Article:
I have a wide scope of interests in IT, which includes hyper-v private cloud, remote desktop services, server clustering, PKI, network security, routing & switching, enterprise network management, MPLS VPN on enterprise network etc. Started this blog for my quick reference and to share technical knowledge with our team members.
Traditional server clustering has always been one of the main 'bottlenecks' and complaints for most IT project roll-outs. The most common excuses from server admins: too complex, too expensive, taking too much power, rack space, air-con and the list goes on. To address these issues, there is a new breed of servers - not 1U or 2U rack mountable server and monstrous server blade - it's "Cluster-in-a-Box" or CiB in short.
Simply put, all server clustering components, including computing, storage, clustering software and network, are pre-fabricated and pre-installed in a single box when deliver to your data centers. You don't have to worry about what kind of detailed specifications that you should put in your procurement tenders. Most importantly, most products claim to save power, cooling, and rack space. Take Nutanix for example. It claims to do away with expensive SAN storage and simplify cluster setup in 30 min. Furthermore, a 4-node cluster in a 2U rack mountable chassis. Compare Nutanix 1450 against traditional server clustering, the Dell equivalent would look something like:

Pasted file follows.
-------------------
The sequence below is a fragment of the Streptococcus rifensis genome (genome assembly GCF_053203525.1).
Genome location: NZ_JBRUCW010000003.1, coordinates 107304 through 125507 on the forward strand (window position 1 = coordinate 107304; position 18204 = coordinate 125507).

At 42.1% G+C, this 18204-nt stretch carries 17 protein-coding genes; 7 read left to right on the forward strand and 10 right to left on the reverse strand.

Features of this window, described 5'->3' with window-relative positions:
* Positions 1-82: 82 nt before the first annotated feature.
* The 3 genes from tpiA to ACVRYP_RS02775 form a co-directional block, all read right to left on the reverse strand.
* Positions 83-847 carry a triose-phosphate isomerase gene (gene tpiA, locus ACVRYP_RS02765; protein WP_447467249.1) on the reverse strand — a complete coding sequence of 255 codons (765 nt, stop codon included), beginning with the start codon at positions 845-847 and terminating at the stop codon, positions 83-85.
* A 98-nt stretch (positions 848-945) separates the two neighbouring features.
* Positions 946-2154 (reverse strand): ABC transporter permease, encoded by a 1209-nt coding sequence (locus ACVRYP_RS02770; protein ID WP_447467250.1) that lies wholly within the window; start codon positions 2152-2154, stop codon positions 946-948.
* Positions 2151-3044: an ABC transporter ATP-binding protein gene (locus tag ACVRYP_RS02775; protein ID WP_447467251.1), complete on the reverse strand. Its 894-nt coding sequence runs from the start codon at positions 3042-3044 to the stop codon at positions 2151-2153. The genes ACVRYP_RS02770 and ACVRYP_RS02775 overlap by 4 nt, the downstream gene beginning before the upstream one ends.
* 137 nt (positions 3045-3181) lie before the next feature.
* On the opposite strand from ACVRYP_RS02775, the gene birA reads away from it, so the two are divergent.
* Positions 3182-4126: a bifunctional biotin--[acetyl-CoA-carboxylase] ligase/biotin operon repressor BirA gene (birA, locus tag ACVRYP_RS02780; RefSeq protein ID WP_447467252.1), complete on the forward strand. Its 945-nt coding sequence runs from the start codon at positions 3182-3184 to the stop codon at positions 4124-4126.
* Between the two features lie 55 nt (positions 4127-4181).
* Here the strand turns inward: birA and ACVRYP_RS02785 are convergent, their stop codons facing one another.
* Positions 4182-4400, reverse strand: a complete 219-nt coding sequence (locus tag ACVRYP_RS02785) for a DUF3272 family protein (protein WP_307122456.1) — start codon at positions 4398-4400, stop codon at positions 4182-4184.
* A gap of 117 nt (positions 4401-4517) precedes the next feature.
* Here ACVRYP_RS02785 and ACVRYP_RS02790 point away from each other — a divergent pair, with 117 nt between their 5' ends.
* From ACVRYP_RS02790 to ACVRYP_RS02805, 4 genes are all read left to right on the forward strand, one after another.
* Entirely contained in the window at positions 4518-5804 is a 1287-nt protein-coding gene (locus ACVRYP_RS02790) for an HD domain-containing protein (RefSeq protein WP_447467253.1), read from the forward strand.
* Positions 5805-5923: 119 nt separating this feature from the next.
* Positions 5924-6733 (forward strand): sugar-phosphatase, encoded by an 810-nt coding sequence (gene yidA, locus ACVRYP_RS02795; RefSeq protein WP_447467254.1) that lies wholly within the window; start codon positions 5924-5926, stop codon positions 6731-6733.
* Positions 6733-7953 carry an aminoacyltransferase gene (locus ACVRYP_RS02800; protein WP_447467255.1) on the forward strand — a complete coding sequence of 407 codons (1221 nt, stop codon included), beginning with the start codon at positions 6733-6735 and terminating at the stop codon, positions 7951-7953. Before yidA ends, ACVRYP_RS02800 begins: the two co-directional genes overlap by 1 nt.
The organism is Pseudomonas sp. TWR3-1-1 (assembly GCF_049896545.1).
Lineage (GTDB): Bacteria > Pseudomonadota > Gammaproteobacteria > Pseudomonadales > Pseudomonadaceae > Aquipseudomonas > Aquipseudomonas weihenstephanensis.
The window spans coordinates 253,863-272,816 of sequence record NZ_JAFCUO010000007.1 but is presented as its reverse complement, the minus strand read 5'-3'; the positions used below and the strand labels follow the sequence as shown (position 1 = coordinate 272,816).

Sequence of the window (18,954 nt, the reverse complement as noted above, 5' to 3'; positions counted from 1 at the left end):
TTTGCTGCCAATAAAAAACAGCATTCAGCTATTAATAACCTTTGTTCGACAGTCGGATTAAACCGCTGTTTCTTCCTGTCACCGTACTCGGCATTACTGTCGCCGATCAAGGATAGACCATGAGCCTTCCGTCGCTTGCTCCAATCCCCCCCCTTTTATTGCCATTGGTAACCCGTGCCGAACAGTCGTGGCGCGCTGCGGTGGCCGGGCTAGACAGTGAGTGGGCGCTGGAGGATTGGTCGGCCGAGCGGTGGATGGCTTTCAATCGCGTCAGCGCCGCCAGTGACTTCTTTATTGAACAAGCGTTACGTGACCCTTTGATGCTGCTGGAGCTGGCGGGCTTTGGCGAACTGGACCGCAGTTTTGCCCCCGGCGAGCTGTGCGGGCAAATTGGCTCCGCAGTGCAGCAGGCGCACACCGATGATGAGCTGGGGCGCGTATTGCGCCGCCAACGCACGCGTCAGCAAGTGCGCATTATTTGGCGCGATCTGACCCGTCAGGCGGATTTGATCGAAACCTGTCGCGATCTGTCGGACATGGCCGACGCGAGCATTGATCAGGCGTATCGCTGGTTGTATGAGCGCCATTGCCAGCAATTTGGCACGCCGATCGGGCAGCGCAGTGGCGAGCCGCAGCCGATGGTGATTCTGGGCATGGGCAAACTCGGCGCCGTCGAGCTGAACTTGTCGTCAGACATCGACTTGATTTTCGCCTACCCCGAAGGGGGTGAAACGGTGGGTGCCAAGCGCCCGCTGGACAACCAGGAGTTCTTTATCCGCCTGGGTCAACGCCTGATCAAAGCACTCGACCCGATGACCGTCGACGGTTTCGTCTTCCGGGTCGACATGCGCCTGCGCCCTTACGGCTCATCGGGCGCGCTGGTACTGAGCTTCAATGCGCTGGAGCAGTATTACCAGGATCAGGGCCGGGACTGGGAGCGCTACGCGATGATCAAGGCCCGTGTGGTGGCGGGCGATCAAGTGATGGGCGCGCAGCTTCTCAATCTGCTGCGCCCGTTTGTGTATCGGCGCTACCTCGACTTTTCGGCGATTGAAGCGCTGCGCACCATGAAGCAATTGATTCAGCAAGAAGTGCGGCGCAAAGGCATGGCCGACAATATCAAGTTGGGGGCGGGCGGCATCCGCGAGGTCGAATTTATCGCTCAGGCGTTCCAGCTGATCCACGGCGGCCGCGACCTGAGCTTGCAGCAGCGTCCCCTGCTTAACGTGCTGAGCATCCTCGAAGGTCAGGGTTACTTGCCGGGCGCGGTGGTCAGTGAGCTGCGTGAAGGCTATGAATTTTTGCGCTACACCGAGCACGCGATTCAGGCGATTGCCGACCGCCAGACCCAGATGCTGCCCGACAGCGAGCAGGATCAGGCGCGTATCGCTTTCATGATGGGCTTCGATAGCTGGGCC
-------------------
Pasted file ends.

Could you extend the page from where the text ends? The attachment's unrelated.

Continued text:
4 x Dell R610 servers
2 x Intel 6-core Xeon E5-2620
2 x GE and 2 x 10GE
2 x HBA controllers
2 x FC SAN switches
1 x FC SAN storage
16 x 1 TB SATA HDD
Adding up all components would take up about 8U of rack spaces with 7 different boxes or about 400% in saving in rack spaces against a single 2U Nutanix box.
Of course, traditional server vendors are not sitting back. Now, we are seeing new server product offerings like:
Answer: Yes, but it's not official. It's best effort (due to its low cost as compared to its high cost Compellent counterpart).
Hardware VSS snapshot provides an efficient way for DPM to backup Cluster Shared Volumes (CSVs) on Hyper-V cluster. Without hardware assisted snapshot, the CSV access would be placed under Redirect I/O mode as long as the backup process is taking place (which can be a long process). This can significantly reduce the I/O performance for other VMs on the same LUN. That's why it's more efficient to keep as small number of VMs per CSV as possible for software VSS. With hardware assisted VSS, a temporary snapshot is instead created on the free space on the SAN volume. CSV would only be placed on Redirect mode for a couple of minutes.
Screenshot of VSS Hardware Snapshot (new virtual disk temporarily created denoted with a clock icon) on MD Storage Manager during DPM backup:
How do we configure VSS setting on Dell MD storage?
Step 1: Install the VSS provider given on the Dell MD Storage Manager DVD or ISO image.
Step 2: Confirm Dell hardware VSS provider is installed on the system
C:\> vssadmin list providers
vssadmin 1.1 - Volume Shadow Copy Service administrative command-line tool
(C) Copyright 2001-2012 Microsoft Corp.
Step 3: Configure the default VSS behavior on the storage as shown below. Run "C:\Program Files (x86)\Dell\SMprovider\provider\SmRegTool.exe" on the console installed with Dell Storage Manager. Connect to the storage using OOB Management IP addresses.